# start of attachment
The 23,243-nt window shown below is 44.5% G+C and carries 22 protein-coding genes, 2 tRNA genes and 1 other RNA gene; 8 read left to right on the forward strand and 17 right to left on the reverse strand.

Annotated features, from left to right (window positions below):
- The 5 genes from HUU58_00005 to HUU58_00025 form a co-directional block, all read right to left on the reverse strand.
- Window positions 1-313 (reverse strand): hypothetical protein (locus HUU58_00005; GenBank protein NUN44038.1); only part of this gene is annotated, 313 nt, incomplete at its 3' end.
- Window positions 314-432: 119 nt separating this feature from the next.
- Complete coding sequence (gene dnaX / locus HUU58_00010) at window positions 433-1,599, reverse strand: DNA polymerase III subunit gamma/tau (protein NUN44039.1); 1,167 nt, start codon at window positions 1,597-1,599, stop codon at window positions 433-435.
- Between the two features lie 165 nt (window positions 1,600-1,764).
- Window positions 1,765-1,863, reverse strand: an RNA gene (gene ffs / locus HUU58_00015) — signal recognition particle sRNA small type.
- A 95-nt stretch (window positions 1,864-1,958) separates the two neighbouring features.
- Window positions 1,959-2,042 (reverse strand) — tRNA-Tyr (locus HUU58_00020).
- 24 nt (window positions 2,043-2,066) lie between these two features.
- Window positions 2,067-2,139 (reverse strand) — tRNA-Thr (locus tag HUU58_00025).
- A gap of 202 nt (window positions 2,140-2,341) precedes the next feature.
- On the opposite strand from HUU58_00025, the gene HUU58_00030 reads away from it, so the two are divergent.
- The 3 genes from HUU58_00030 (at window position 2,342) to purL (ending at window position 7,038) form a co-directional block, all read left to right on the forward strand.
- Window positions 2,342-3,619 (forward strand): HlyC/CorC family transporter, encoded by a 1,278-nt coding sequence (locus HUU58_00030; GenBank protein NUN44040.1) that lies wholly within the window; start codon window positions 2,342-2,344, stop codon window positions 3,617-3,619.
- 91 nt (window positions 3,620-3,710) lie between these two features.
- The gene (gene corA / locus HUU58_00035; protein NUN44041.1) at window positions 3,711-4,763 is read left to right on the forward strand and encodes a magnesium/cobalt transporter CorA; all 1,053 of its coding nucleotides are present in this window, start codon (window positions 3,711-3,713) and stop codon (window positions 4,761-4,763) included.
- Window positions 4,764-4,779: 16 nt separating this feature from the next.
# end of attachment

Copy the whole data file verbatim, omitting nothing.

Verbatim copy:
The 23,243-nt window shown below is 44.5% G+C and carries 22 protein-coding genes, 2 tRNA genes and 1 other RNA gene; 8 read left to right on the forward strand and 17 right to left on the reverse strand.

Annotated features, from left to right (window positions below):
- The 5 genes from HUU58_00005 to HUU58_00025 form a co-directional block, all read right to left on the reverse strand.
- Window positions 1-313 (reverse strand): hypothetical protein (locus HUU58_00005; GenBank protein NUN44038.1); only part of this gene is annotated, 313 nt, incomplete at its 3' end.
- Window positions 314-432: 119 nt separating this feature from the next.
- Complete coding sequence (gene dnaX / locus HUU58_00010) at window positions 433-1,599, reverse strand: DNA polymerase III subunit gamma/tau (protein NUN44039.1); 1,167 nt, start codon at window positions 1,597-1,599, stop codon at window positions 433-435.
- Between the two features lie 165 nt (window positions 1,600-1,764).
- Window positions 1,765-1,863, reverse strand: an RNA gene (gene ffs / locus HUU58_00015) — signal recognition particle sRNA small type.
- A 95-nt stretch (window positions 1,864-1,958) separates the two neighbouring features.
- Window positions 1,959-2,042 (reverse strand) — tRNA-Tyr (locus HUU58_00020).
- 24 nt (window positions 2,043-2,066) lie between these two features.
- Window positions 2,067-2,139 (reverse strand) — tRNA-Thr (locus tag HUU58_00025).
- A gap of 202 nt (window positions 2,140-2,341) precedes the next feature.
- On the opposite strand from HUU58_00025, the gene HUU58_00030 reads away from it, so the two are divergent.
- The 3 genes from HUU58_00030 (at window position 2,342) to purL (ending at window position 7,038) form a co-directional block, all read left to right on the forward strand.
- Window positions 2,342-3,619 (forward strand): HlyC/CorC family transporter, encoded by a 1,278-nt coding sequence (locus HUU58_00030; GenBank protein NUN44040.1) that lies wholly within the window; start codon window positions 2,342-2,344, stop codon window positions 3,617-3,619.
- 91 nt (window positions 3,620-3,710) lie between these two features.
- The gene (gene corA / locus HUU58_00035; protein NUN44041.1) at window positions 3,711-4,763 is read left to right on the forward strand and encodes a magnesium/cobalt transporter CorA; all 1,053 of its coding nucleotides are present in this window, start codon (window positions 3,711-3,713) and stop codon (window positions 4,761-4,763) included.
- Window positions 4,764-4,779: 16 nt separating this feature from the next.